2 Chronicles 5:1-14 – Without the Presence of God, A Church Is Just Another Building!

Posted: July 13, 2020 in 14-2 Chronicles

2 Chronicles 5:1-14

The Ark Brought to the Temple

Opening Illustration/Comments

Have ever thought about how a church is just a building built by men? What makes a church holy ground? It is not the bricks chosen, or the metal framing, or the wood planks (depending on how your church was constructed). These bricks, the steel beams and metal framing, or these wood planks could have been used by someone else for some other purposes depending on when the orders were placed with the supplier who provided them. It is not the wiring that is holy for the same reason. If you church has pews or if your church has the more modern, more mobile and more easily configurable cushioned chairs, if your church is closed, these chairs don’t go to church equipment museums or retirement homes. Old pews are now often used by chic women to decorate their homes. They distress them and make them look old and they help give that farmhouse feel that’s all the rage these days. The chairs in the educational building’s classrooms are not in and of themselves holy and anything, any piece of personal or real property associated with our churches is not in and of itself holy. What makes these ordinary objects, then, any different from the very same things being used in non-church, secular settings?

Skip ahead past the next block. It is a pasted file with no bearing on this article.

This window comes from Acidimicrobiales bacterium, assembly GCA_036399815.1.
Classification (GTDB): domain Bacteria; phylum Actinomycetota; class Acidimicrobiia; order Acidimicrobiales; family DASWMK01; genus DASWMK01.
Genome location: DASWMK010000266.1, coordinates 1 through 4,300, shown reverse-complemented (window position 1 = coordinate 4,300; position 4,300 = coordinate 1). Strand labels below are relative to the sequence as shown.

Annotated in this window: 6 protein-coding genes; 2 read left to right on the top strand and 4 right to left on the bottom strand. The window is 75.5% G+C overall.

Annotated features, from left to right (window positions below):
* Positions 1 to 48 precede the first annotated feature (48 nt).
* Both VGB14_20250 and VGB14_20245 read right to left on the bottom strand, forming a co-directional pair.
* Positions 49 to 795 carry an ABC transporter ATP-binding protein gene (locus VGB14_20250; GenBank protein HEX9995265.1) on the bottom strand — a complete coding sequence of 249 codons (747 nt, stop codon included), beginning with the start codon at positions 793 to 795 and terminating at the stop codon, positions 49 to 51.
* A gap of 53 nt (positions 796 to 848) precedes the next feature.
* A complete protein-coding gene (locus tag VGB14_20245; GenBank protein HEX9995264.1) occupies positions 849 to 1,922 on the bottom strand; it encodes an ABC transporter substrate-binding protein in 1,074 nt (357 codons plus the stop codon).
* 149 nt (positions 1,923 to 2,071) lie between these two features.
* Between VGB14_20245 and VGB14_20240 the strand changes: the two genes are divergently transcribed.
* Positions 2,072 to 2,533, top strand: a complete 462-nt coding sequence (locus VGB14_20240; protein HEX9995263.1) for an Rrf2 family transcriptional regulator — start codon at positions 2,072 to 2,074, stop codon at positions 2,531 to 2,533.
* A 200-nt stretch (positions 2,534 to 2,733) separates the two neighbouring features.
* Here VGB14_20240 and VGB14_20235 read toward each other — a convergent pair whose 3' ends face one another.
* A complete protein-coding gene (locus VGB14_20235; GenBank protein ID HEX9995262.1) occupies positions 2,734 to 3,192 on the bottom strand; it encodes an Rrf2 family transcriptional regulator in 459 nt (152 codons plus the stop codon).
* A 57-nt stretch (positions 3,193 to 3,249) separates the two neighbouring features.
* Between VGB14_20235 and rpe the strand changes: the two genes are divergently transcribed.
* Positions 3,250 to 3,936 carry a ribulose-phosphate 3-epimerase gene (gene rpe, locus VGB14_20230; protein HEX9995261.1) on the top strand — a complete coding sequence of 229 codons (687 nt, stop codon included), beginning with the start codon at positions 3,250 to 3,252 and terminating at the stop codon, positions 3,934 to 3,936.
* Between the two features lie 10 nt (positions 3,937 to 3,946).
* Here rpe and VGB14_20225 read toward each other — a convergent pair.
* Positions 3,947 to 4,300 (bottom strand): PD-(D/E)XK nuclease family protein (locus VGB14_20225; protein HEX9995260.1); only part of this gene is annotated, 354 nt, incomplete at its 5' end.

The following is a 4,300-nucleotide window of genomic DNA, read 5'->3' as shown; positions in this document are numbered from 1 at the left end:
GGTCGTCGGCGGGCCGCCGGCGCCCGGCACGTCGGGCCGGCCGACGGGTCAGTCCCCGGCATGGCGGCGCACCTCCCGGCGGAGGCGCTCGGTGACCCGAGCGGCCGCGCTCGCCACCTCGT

The easiest, and most direct answer is absolutely nothing. There is nothing special about any of these things that they cannot be repurposed for some other use if a church dies and its property is sold, or a church remodels and replaces the older stuff. Even a pulpit, a baptismal font or pool (depending on your denominational leanings), all of these things in and of themselves can be repurposed and reused after their usefulness within a church is complete. Thus, then, what makes these things special when they are collected together in a church. The only thing that will make them special is the presence of God, the presence of the Holy Spirit in this place. When these things are brought together and the church is filled with people that are passionate, truly passionate, about two things – (1) deepening the relationship of God among the faithful members of that local fellowship of believers and (2) interacting with the world around the local fellowship such that new believers are constantly being drawn into the midst of the fellowship. And these two primary objectives of the church are not contradictory but rather complementary. In other words, the church exists to reach people for Christ and to disciple them to maturity in Christ. Both evangelism and discipleship are crucial, and they must be practiced in unison with each other. It is the “wash-rinse-repeat” cycle of shampoos. We draw people unto our midst so that they will hear and be saved and then we mature them in Christ daily, weekly, annually so that they will be sent back out into the streets to spread the gospel with ever increasing effectiveness and then the cycle is repeated, over and over. That brings the presence of God. That brings the favor of God upon the artifacts that make up the personal and real property of the church. When the things are being used by spirit-filled believers, they are blessed and sacred as a result of the favor of God being upon His passionate people.